Objectives: The purpose of this study was to determine and inform clinicians, managers, and budget allocators of the costs incurred to the British National Health Service (NHS), patient, and society when attending clinic-based physiotherapy compared with not attending clinic-based physiotherapy after arthroscopic partial meniscectomy surgery.
Methods: The valuation principle used in this study was the economic concept of opportunity cost. Costs were referred to as direct medical (NHS), direct nonmedical (patient), and indirect (societal) costs. Due to the difficulties of their measurement and valuation, intangible costs, in the form of pain and anxiety related to the effect of receiving or not receiving treatment, have not been considered in this analysis.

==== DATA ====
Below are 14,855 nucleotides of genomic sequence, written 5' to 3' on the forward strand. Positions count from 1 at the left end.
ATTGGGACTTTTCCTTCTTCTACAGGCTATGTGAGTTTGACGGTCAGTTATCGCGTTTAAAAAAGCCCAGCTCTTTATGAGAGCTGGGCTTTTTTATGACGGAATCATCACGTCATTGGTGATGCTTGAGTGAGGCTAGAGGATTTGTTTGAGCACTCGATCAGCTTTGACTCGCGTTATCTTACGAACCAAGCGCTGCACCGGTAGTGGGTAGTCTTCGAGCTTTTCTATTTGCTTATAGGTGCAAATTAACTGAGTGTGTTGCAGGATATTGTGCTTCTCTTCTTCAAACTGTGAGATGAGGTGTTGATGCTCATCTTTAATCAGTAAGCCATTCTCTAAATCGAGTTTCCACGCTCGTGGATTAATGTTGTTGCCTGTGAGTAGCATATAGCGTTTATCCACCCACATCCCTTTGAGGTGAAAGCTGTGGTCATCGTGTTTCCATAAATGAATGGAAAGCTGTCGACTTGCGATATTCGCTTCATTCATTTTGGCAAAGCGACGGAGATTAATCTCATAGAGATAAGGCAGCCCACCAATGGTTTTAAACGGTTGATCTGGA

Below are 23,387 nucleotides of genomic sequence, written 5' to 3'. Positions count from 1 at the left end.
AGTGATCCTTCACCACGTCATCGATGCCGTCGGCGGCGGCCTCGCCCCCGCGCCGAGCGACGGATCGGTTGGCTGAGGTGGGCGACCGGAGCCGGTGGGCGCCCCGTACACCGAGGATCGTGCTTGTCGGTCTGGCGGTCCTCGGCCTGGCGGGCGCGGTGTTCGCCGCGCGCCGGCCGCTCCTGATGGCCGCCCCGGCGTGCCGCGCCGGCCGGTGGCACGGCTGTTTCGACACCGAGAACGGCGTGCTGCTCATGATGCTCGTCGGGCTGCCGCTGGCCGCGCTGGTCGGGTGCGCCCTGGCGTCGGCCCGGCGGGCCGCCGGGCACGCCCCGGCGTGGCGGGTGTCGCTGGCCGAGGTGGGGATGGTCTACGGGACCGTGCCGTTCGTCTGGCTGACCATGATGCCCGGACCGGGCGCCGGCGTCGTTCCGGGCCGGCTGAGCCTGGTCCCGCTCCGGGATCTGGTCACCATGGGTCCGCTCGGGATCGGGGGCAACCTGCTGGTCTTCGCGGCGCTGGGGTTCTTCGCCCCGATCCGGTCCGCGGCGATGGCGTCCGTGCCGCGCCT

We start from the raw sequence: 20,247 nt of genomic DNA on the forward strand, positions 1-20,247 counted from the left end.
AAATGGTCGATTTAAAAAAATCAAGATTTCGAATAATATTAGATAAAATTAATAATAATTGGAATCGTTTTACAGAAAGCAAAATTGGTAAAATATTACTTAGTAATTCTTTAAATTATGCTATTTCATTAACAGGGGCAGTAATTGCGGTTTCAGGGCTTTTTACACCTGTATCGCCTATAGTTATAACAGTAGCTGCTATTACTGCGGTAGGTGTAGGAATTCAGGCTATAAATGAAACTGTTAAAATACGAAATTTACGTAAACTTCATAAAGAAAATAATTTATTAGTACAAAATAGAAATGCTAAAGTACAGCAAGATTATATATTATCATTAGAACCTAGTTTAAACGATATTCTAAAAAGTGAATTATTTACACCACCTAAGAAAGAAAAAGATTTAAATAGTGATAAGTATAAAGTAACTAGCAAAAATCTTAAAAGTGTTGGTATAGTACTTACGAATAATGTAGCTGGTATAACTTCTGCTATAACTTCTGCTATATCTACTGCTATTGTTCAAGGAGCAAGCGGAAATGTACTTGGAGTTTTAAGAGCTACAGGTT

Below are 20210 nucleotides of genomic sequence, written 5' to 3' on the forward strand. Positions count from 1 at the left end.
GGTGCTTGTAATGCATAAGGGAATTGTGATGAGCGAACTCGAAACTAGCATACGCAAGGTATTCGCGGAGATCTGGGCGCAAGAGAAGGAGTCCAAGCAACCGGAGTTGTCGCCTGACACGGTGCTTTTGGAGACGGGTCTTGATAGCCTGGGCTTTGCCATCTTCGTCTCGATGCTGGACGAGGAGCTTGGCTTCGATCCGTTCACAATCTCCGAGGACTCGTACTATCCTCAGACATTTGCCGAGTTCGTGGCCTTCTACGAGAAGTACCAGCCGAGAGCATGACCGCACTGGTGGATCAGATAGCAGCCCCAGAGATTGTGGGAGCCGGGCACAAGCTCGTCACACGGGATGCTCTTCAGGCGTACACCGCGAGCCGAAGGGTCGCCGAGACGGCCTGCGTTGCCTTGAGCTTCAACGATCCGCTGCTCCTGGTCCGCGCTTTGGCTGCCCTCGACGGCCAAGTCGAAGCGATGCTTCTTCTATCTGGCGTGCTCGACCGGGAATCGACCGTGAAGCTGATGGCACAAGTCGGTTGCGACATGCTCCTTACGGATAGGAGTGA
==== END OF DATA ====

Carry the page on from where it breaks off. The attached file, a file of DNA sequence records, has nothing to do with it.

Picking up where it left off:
Results: Providing clinic-based physiotherapy after knee arthroscopic partial meniscectomy surgery is more costly to the NHS and patient, but no more costly to society than when not providing it and does not result in reduced contact with the NHS.
Conclusions: Clinic-based physiotherapy after knee arthroscopic partial meniscectomy surgery is costly and evidence is needed that its effectiveness is high enough to support its use.